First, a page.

February 2011

merlesfoodpoisoning.jpgTomorrow we will file suit on behalf of a Cook County Resident who was infected by Clostridium perfringens in an outbreak that the Evanston City Health Department linked to Merle’s Smokehouse

The Outbreak:

On Thursday, February 17, 2011 the City of Evanston Health Department was contacted by Evanston School District 65 regarding 30 individuals becoming ill after eating food catered by the defendant at a Parent/ Teacher Conference held on Wednesday February 16, 2011.

After being notified, the Evanston Health Department began an immediate investigation and was able to collect samples of the catered food, which were sent to the Illinois Department of Public Health (IDPH) Laboratory in Springfield, Illinois for testing. Health inspectors also went to the defendant’s restaurant facility at 1727 Benson Avenue to collect food samples and perform a detailed inspection with regards to food handling, storage and transportation.  The health department sited poor food handling, storage, and temperature control practices as a cause of the outbreak

Results of testing by IDPH revealed Clostridium perfrigens as the causative agent in the people sickened on or about February 16, 2011 by food catered by the defendant.


Beatrice Jenkins works as a part-time employee at Haven Middle School in Evanston. She also volunteers regularly at the school.  On February 16, 2011, Merle’s catered a meal at the school, where it was consumed by teachers, volunteers, and other guests.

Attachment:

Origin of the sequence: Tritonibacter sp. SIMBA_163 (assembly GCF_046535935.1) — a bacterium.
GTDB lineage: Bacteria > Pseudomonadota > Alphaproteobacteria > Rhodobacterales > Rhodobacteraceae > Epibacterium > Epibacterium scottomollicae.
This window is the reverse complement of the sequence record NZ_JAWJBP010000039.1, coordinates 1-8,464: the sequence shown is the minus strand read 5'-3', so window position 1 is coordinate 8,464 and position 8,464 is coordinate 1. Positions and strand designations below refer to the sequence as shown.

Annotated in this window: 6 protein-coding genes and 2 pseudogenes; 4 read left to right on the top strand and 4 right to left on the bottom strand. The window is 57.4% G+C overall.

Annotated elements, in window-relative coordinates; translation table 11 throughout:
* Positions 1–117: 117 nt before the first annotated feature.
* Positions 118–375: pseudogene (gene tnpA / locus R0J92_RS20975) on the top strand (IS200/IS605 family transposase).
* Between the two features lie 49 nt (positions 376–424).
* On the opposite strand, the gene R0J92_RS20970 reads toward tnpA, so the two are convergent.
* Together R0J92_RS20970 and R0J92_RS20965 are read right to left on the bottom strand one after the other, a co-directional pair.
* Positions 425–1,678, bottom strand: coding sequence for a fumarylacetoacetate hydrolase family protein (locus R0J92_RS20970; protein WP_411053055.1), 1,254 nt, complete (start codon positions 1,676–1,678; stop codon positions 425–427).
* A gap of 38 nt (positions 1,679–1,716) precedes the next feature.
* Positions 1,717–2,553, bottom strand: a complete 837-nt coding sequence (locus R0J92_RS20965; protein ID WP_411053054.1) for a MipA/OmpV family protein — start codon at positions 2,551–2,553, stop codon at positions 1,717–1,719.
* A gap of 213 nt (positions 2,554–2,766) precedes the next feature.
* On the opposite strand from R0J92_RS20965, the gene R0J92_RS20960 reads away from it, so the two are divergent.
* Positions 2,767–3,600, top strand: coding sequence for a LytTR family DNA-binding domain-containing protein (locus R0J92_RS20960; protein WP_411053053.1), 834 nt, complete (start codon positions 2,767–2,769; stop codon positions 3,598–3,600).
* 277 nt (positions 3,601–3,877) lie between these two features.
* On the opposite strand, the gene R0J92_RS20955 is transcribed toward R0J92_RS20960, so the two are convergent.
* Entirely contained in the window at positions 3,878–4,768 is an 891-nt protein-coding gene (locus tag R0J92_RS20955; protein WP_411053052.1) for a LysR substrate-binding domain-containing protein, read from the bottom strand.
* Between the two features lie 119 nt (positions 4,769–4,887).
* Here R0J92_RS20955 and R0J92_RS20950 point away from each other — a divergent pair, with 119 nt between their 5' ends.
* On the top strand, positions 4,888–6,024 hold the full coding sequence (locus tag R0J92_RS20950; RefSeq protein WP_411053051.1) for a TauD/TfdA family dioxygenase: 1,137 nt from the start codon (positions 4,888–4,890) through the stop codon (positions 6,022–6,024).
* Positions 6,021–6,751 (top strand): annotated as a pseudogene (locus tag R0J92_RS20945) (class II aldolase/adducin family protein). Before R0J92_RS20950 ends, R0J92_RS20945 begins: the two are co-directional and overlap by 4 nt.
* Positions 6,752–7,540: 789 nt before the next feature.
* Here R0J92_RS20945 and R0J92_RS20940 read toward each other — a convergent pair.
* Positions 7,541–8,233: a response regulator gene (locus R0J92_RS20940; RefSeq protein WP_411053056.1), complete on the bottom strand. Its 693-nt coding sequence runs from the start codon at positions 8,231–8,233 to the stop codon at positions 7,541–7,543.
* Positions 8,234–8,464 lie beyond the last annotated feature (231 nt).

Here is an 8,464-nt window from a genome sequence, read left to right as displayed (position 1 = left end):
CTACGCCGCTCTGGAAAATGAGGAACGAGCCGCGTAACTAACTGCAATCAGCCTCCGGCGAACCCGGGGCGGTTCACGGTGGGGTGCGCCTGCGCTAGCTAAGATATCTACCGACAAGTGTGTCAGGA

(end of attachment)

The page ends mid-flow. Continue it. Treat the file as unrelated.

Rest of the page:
Ms. Jenkins and her daughter were among the volunteers and guests who consumed the food at Haven Middle School. Both became ill the morning of February 17, 2011, and ultimately had to be seen in the emergency department at Evanston Hospital.  Ms. Jenkins continues to suffer from symptoms related to her illness.

taylorfarmsbroccoli.jpgTaylor Farms Pacific is voluntarily recalling broccoli items with a best if used by date of 2/7/11 to 3/7/11.  Taylor Farms issued the recall after the Washington State Department of Health detected Listeria monocytogenes in a random sample of product.  The recalled cases were distributed by Taylor Farms to 6 states, including; CA, AZ, NV, OR, UT, WA. Distribution dates were from February 7 to February 24.  A complete list of recalled products can be seen at the FDA recall notice.

Listeria monocytogenes is a bacterium that can cause foodborne illness in a person who eats a food item contaminated with it. Symptoms of infection may include fever, muscle aches, gastrointestinal symptoms such as nausea or diarrhea. Most healthy adults and children rarely become seriously ill. The illness primarily impacts pregnant women and adults with weakened immune systems. 

The Colorado House Judiciary committee has recommended that HB 11-1190 be “postponed indefinitely.”  The bill, introduced by state Rep. Jerry Sonnenberg and state Sen. Cheri Jahn, would have changed Colorado law by absolving food retailers, as opposed to manufacturers, of liability in situations where the manufacturer isn’t subject to the jurisdiction of Colorado courts.  The bill was postponed “at the request of the sponsor,” and the committee voted 10-1 to accept the requested postponement.